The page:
The Obamians: The Struggle Inside the White House to Redefine American Power

James Mann, Author, Jim Mann, Author
James Mann. Viking, $26.95 (400p) ISBN 978-0-670-02376-9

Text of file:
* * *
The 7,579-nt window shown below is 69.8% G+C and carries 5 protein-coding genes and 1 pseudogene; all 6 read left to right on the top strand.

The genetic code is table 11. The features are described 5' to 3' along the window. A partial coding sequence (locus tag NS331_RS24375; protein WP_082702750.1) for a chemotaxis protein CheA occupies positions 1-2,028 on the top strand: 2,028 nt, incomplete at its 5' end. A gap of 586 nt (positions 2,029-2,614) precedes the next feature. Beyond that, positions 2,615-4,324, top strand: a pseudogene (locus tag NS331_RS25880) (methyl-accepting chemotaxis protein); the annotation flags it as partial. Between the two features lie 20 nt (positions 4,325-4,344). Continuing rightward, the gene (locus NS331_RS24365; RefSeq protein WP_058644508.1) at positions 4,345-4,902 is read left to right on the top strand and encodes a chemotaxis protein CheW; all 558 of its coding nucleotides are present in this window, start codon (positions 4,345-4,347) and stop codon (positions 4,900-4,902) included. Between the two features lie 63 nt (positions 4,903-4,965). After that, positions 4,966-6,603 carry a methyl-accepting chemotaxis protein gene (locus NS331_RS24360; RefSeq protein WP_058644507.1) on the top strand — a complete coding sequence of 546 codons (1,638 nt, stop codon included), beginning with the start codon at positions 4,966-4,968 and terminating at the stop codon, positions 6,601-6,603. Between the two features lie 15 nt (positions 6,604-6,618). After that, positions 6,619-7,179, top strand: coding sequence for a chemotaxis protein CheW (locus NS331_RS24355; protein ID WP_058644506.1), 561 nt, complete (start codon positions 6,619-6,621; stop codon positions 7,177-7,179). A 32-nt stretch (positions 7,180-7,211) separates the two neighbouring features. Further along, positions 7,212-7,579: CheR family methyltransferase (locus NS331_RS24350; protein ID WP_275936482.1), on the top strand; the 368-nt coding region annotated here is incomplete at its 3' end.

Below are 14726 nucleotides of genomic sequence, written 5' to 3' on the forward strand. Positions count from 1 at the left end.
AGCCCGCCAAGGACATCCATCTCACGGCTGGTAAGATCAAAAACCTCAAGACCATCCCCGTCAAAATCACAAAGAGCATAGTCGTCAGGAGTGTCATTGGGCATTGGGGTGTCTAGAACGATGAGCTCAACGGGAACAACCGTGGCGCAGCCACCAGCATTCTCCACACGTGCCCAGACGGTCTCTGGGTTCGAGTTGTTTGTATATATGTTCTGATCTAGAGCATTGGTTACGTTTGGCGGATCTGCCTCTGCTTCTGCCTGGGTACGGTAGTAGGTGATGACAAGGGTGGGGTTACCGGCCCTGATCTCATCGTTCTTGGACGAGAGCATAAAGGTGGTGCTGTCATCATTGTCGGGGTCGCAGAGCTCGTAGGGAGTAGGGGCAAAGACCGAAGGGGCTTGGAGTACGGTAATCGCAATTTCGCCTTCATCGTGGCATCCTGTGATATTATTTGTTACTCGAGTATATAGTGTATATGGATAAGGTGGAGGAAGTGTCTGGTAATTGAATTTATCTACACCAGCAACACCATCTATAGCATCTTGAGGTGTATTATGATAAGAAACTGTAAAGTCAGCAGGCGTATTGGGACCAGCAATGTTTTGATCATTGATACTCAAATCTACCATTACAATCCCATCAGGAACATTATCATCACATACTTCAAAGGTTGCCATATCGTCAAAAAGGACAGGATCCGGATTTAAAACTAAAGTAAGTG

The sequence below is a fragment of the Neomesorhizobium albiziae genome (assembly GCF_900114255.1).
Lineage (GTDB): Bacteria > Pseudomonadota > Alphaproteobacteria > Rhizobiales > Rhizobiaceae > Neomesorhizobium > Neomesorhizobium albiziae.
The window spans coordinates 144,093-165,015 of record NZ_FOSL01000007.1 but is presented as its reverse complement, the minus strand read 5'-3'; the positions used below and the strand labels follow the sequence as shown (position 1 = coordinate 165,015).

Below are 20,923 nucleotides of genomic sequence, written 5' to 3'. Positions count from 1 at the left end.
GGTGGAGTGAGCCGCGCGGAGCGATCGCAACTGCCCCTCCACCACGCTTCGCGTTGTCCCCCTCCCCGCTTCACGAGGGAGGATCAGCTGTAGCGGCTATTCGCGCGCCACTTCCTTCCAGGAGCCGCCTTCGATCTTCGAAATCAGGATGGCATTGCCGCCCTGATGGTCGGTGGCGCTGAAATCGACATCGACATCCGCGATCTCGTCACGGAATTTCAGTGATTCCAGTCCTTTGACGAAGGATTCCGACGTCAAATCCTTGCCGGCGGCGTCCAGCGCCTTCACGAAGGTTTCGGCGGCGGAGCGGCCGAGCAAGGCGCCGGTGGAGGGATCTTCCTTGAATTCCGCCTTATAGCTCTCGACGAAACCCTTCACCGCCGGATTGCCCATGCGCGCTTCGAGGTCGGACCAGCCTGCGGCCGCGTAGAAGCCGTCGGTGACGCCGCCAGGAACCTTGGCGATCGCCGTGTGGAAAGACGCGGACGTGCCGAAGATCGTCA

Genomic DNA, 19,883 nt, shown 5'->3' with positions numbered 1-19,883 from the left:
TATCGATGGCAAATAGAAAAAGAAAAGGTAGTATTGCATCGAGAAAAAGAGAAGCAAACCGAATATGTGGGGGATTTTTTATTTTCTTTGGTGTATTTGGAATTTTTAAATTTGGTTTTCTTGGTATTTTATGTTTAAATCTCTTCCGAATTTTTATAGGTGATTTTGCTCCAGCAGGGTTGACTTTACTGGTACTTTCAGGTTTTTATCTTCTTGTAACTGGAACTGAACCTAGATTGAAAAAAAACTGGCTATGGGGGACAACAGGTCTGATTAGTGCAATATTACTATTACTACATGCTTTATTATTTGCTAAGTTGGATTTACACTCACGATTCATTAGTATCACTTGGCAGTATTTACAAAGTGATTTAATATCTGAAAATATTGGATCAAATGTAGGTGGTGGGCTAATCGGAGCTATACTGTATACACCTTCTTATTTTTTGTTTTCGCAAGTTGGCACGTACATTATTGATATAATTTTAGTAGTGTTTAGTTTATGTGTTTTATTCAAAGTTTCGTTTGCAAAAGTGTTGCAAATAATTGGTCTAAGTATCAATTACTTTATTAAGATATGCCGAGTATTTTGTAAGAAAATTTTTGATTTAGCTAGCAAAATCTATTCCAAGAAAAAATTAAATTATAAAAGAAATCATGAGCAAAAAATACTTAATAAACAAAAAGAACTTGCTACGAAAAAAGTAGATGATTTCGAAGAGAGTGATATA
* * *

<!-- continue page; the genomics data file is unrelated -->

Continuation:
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Journalist Mann, coauthor of Rise of the Vulcans, offers an insider’s account of President Barack Obama’s foreign policy team and argues that this coterie of trusted advisors “thought of themselves as a new generation in American foreign policy history.” Mann suggests that this administration tried to break with Vietnam-era and Clinton administration foreign policy legacies while inheriting two wars and facing a world suspicious of American motivations and skeptical of its influence. The mix of realism and idealism has been largely successful, Mann argues, because Obama’s technocratic side freed him from ideological constraints and allowed him to rely heavily on Robert Gates (Secretary of Defense under George W. Bush), Bush-era policy mandarin Brent Scowcroft, and, in a dramatic and adroit move, political rival Hillary Clinton. To Mann, an Obama-led America has tried to tell the world what it stands for, as well as what it’s against. His foreign policy has had some notable successes, from the airtight secrecy before launching the raid that killed Osama bin Laden to intervening in Libya without making a lasting American commitment. According to Mann, Obama’s goal of “rebalancing” American foreign policy has largely succeeded, creating a relatively positive footing for “an era when American primacy is no longer taken for granted.” Agent: Rafe Sagalyn, The Sagalyn Agency. (June)
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